When you listen to the song the first time, you could be forgiven for thinking that Four Crosses (1860-1965) is a part of Formby. It is the first and only reference in the lyrics to a station in Wales. It was opened by the Cambrian Railway and was located on a line that led from their base at Oswestry towards Welshpool.
The X on the map shows the approximate location of the station in relation to the current British railway network. The nearest open station is Welshpool 6.87 miles away.
The approximate position of the line that led to Oswestry and to Gobowen and Whitchurch is shown in red.
The red dot on the map below shows the approximate location of the station in relation to the local area.
Services: Past, Present & Future?
The service in 1962 consisted of 6 or 7 trains each way on weekdays with just 1 train on Sundays. Oswestry was 15 minutes to the north and Welshpool 22 minutes to the south.
Today there is a frequent bus service that manages to get to Oswestry in less than 25 minutes and Welshpool in 35.
The Cambrian Heritage Railway group are based in Oswestry and have ambitious plans to reopen lines in the area. These are unlikely to include Four Crosses in the short term though.
Four Crosses was listed in the Beeching Report as being in England, and to be fair it was only just inside Wales; we arrived in the village just a few minutes after passing the sign marking the border. Despite this, as we drove around, we noticed that there were plenty of street names in Welsh and there were the usual bilingual road signs too.
The station site was easy to locate just south of the B4393 in the village. There used to be a level crossing where the line crossed this road, but we could see no evidence of it.
The station buildings and the platforms have long since been removed, but the old goods shed is still in use as an industrial unit.
It forms part of a larger industrial estate that extends west towards the site of the old Four Crosses Creamery. The dairy, once famous for its ice cream, was a large source of freight traffic for the railway and there used to be a lot of sidings alongside the line here.
Looking down from a bridge a little further north, the old formation of the railway could be clearly seen as it curved towards the site of the station; it has obviously been used as storage space over the years.
We walked around the industrial estate where the station used to be and were surprised to find that Offa’s Dyke Path goes through the middle of it. The path, a national trail, follows the dyke (an earthwork dating from the Middle Ages) itself along the whole of the English-Welsh border from Chepstow in the south to Prestatyn in the north.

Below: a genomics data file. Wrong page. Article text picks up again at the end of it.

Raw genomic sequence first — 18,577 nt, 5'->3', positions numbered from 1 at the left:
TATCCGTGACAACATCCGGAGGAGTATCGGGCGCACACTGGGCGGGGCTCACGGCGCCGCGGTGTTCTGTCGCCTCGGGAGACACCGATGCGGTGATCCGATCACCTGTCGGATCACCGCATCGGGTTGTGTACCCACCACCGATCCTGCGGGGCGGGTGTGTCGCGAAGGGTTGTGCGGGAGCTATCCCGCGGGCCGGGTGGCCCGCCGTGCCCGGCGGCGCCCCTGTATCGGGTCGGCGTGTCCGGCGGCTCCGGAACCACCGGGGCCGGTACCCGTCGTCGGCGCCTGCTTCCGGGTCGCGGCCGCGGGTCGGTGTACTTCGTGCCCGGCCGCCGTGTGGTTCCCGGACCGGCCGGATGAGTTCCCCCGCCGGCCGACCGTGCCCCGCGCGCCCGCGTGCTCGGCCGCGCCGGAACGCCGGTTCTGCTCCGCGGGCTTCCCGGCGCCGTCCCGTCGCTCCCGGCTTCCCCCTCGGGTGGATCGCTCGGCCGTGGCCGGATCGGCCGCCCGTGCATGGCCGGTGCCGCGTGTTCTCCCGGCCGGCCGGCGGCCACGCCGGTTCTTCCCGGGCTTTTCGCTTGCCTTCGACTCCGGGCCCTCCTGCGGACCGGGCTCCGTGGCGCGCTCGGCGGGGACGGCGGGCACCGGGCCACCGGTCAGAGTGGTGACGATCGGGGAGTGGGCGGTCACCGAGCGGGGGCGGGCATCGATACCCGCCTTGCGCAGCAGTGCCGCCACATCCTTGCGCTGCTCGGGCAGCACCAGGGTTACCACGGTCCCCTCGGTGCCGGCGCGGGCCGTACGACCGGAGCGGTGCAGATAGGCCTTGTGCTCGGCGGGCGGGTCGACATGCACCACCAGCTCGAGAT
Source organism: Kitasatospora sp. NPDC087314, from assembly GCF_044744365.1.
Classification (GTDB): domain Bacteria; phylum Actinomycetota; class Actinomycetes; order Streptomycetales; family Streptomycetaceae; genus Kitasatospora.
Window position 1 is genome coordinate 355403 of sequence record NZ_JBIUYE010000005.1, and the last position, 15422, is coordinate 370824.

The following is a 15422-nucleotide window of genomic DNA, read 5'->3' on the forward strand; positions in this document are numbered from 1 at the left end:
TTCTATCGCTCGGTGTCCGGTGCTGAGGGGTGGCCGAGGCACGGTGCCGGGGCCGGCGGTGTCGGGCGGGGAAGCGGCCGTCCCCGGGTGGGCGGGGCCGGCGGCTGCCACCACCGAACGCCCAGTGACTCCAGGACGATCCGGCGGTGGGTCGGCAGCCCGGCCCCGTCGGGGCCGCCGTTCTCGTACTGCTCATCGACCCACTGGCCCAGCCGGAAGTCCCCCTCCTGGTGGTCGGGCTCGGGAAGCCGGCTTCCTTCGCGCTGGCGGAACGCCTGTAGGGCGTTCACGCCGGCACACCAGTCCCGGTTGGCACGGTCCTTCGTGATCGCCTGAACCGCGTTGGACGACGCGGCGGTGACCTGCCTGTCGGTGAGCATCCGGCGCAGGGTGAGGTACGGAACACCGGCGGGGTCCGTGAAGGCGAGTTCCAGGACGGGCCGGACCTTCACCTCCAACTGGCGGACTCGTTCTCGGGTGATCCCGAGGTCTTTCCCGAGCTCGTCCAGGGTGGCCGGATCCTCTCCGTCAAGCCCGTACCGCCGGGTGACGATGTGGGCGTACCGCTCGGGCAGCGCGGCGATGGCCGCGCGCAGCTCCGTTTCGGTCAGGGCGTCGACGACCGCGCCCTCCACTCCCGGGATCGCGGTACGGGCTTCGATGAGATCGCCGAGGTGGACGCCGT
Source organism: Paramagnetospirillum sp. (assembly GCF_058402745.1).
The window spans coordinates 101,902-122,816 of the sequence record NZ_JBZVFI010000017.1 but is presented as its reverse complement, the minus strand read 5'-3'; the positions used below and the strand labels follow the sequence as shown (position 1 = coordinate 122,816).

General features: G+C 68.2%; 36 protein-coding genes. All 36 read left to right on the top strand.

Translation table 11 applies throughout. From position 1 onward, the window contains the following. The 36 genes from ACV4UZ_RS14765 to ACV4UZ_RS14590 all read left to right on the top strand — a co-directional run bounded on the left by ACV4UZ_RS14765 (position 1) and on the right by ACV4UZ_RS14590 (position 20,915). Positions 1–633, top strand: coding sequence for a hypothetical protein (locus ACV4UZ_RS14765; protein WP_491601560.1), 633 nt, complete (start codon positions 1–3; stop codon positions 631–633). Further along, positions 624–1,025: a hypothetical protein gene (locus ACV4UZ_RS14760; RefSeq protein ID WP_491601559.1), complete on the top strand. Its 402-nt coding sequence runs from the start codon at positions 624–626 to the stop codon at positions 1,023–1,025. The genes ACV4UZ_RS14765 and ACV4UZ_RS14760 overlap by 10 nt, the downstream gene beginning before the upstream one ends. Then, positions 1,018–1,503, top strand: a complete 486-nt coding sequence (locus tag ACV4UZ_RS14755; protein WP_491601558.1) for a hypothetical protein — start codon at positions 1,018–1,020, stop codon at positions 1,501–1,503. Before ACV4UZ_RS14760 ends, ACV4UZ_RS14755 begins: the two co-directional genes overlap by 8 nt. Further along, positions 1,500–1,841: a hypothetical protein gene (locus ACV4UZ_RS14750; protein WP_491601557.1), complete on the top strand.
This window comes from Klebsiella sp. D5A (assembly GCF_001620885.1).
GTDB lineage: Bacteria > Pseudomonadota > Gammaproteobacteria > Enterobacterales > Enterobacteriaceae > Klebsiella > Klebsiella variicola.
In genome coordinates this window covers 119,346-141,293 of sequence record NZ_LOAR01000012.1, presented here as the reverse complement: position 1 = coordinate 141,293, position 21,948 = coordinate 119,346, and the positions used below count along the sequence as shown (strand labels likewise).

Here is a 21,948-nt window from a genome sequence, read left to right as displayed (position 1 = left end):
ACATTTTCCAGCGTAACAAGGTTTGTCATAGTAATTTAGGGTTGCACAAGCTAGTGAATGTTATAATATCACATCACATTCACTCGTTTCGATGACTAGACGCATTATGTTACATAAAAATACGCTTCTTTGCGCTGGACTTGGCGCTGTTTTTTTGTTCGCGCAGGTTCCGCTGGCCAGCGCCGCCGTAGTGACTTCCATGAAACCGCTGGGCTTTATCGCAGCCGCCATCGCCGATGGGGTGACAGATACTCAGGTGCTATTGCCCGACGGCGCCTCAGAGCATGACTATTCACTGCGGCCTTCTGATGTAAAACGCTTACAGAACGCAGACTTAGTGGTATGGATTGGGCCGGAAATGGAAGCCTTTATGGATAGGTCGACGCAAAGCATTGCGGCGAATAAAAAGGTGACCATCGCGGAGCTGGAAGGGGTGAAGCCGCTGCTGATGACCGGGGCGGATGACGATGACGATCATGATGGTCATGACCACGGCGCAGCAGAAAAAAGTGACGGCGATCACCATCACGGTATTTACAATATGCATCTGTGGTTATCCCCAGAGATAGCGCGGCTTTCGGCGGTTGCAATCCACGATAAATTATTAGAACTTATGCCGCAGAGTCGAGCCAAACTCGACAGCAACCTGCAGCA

We followed the path, clearly marked in yellow paint on the concrete, through the yard of bulk liquid transport specialist: Lloyd Fraser. The large number of milk tankers parked in the yard provided a link with the famous old dairy that used to stand close by. We continued along the path to the point where it crossed the railway formation in the fields beyond. It was a pretty spot but there was no real sign that the line had ever passed through it.
We returned to the centre of the village. The main A483 road bypasses Four Crosses these days but from the map it was easy to see that it once went through the centre. There was an old, abandoned pub that would probably have once stood on the main road.
Eventually we found a branch of Costcutter housed in a lovely old garage building that was now an ESSO service station. It was also acting as the village post office. We assumed that all the other shops in the village had closed and had left the garage on its own to play all their roles.
All in all, Four Crosses did not seem like a bad place to be. There might not have been too much the way of facilities, but it had a relaxed feel and we saw plenty of very pleasant looking houses as we walked around.
As we left and crossed the River Severn and passed back to England, we climbed up Kempster’s Hill and looked back at the whole area with the village in the background and the Welsh mountains beyond it. It was quite a view.
Then we looped around towards Pant (just north of Four Crosses) and drove alongside the old course of the Welshpool to Oswestry line. At Llynclys (which despite its Welsh name is in England) we stopped at the little station situated on the short Cambrian Heritage Railway line.
The site was closed due to COVID, but I chatted to a guy who was busy restoring an old diesel train. He gave me the run down on the Cambrian Heritage Railway’s complex history, there were once two distinct groups who merged, and their ambitious plans.
They have a bit of track that extends from Llynclys towards Pant and they are just about to open another section from Oswestry down to Weston; there are plans to eventually link them both together and fill in the gap between Oswestry and Network Rail at Gobowen.
We made our final stop at Oswestry which despite being in England was the centre of the Cambrian Railway system. The restored station building there was impressive and there was a Cambrian Railway Heritage Museum housed in the goods shed; although, due to COVID, it was sadly closed.
Oswestry itself proved to be a lovely little town for a stopover though. We had a walk around admiring its many fascinating old buildings including an English Presbyterian Church, now an Italian restaurant, the timber framed Llwyd mansion and a very impressive town hall building.
Whenever we go to Wales my wife always likes to buy Welsh cakes; she claims that although you can get them easily in England too, they always taste better from Wales. I am not sure if that is right or not, but the ones we got on this trip certainly went down well with some coffee back at home.